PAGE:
In the previous post I explained the fundamentals about the Amplicon Sequencing (AS) technique, today I will show some current and future applications in HLA-typing.
Other field of use of AS is the genotyping of complex gene families. For example, the major histocompatibility complex (MHC). This gene family is known to be highly polymorphic (high allele variation) and to have multiple copies of an ancestor gene (paralogues). MHC genes of class I and II codify the cellular receptors that present antigens to immune cells. MHC in humans is also called human leukocyte antigen (HLA). HLA-typing has a key role in the compatibility upon any tissue transplantation and has been associated with more than 100 different diseases (primarily autoimmune diseases) and recently is associated to various drug positive and negative responses. HLA loci are so polymorphic that there are not 2 individuals in a non-endogamic population with the same set of alleles (except twins).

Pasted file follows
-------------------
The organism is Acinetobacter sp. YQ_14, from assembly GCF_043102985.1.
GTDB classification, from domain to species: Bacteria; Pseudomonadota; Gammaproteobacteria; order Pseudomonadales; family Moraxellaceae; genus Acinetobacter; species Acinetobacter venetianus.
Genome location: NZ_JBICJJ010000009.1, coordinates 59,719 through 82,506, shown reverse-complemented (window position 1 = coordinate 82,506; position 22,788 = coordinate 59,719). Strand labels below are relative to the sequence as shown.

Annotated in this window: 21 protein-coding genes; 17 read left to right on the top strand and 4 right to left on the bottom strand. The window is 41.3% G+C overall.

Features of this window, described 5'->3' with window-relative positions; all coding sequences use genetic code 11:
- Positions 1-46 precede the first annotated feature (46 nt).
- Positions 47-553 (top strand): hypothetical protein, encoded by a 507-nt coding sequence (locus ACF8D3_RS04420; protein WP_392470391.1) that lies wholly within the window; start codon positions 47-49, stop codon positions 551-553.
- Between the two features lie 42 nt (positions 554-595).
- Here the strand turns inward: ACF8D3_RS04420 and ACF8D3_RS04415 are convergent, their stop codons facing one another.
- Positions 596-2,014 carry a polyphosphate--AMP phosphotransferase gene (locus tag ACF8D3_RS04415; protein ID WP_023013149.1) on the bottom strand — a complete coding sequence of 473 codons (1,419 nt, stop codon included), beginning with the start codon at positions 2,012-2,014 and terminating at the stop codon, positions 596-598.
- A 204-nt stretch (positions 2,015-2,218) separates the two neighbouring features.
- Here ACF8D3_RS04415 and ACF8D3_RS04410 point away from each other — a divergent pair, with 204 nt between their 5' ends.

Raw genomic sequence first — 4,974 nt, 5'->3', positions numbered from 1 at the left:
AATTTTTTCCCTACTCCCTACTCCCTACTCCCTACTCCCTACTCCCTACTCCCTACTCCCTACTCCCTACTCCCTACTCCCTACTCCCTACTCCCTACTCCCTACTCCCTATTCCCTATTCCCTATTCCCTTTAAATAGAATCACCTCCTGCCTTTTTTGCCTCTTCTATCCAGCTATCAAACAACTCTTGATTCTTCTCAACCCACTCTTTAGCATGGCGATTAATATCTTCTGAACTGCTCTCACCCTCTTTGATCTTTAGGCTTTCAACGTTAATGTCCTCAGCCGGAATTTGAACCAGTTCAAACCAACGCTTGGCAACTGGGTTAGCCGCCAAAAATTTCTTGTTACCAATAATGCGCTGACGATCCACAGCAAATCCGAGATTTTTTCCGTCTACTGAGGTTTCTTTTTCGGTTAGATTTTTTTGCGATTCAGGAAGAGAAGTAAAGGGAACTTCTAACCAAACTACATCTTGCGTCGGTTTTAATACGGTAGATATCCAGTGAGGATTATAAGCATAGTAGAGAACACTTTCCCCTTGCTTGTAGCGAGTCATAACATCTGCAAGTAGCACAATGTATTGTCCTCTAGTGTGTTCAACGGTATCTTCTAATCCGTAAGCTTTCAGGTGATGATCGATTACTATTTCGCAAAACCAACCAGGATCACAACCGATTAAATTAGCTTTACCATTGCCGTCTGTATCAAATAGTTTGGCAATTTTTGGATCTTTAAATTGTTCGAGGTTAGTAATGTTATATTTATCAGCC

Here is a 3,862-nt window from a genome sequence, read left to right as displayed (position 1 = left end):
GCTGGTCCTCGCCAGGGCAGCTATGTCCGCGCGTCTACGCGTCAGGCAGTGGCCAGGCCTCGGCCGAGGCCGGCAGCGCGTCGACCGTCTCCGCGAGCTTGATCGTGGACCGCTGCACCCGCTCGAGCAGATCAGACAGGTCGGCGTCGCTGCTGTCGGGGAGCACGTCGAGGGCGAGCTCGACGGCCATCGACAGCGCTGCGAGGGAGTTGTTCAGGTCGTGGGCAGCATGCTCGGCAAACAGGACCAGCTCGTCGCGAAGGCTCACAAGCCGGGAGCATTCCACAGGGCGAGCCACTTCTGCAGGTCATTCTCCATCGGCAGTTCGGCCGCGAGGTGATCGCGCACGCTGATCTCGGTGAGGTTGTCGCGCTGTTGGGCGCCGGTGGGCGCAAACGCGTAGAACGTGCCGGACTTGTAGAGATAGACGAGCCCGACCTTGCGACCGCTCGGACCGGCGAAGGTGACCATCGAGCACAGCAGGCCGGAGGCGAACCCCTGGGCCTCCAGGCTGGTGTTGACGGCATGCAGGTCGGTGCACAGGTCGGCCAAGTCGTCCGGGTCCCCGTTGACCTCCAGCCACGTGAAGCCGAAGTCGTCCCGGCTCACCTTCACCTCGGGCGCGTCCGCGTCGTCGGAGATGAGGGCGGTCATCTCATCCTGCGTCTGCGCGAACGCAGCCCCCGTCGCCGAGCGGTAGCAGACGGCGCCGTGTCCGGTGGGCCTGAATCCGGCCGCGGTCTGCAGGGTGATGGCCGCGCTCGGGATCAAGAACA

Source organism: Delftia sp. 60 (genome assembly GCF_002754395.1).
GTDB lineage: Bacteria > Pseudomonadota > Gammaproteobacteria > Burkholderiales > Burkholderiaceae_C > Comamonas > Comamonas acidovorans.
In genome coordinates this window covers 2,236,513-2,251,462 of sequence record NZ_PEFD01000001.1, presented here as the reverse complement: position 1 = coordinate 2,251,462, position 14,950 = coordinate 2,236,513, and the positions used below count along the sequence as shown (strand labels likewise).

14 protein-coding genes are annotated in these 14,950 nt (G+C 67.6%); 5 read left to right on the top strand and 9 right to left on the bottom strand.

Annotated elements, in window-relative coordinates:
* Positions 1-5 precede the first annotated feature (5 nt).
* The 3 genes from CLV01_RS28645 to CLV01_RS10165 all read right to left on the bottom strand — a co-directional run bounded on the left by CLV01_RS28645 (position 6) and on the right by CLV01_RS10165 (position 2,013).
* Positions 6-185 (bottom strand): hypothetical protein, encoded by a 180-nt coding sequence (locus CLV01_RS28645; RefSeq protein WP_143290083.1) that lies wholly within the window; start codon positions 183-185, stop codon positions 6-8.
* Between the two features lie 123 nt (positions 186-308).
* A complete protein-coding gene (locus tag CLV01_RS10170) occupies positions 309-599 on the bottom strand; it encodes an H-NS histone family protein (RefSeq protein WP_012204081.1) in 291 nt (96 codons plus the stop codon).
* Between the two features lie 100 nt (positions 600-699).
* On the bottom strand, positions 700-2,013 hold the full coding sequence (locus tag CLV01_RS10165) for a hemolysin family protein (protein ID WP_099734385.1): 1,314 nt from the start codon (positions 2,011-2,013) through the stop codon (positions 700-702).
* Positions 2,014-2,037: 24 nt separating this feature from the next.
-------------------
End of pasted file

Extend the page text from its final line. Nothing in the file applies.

As in personalized medicine and metagenomics/metabarcoding, there are 2 approaches for NGS HLA-typing: the first is to use the whole genomic, exomic or transcriptome data and the second is to amplify specific HLA loci regions by amplicon sequencing. Second approach is suitable for typing hundreds/thousands of individuals but requires tested primers for multiplex PCR of HLA regions.
Basically the HLA-typing analysis workflow after sequencing the PCR products, consists in:
- Map/align the reads against HLA allele reference sequences from the IMGT-HLA public database.
- Retrieve the genotypes from the references with longer and better mapping scores.
Inoue et al. wrote a complete review about the topic in ‘The impact of next-generation sequencing technologies on HLA research‘.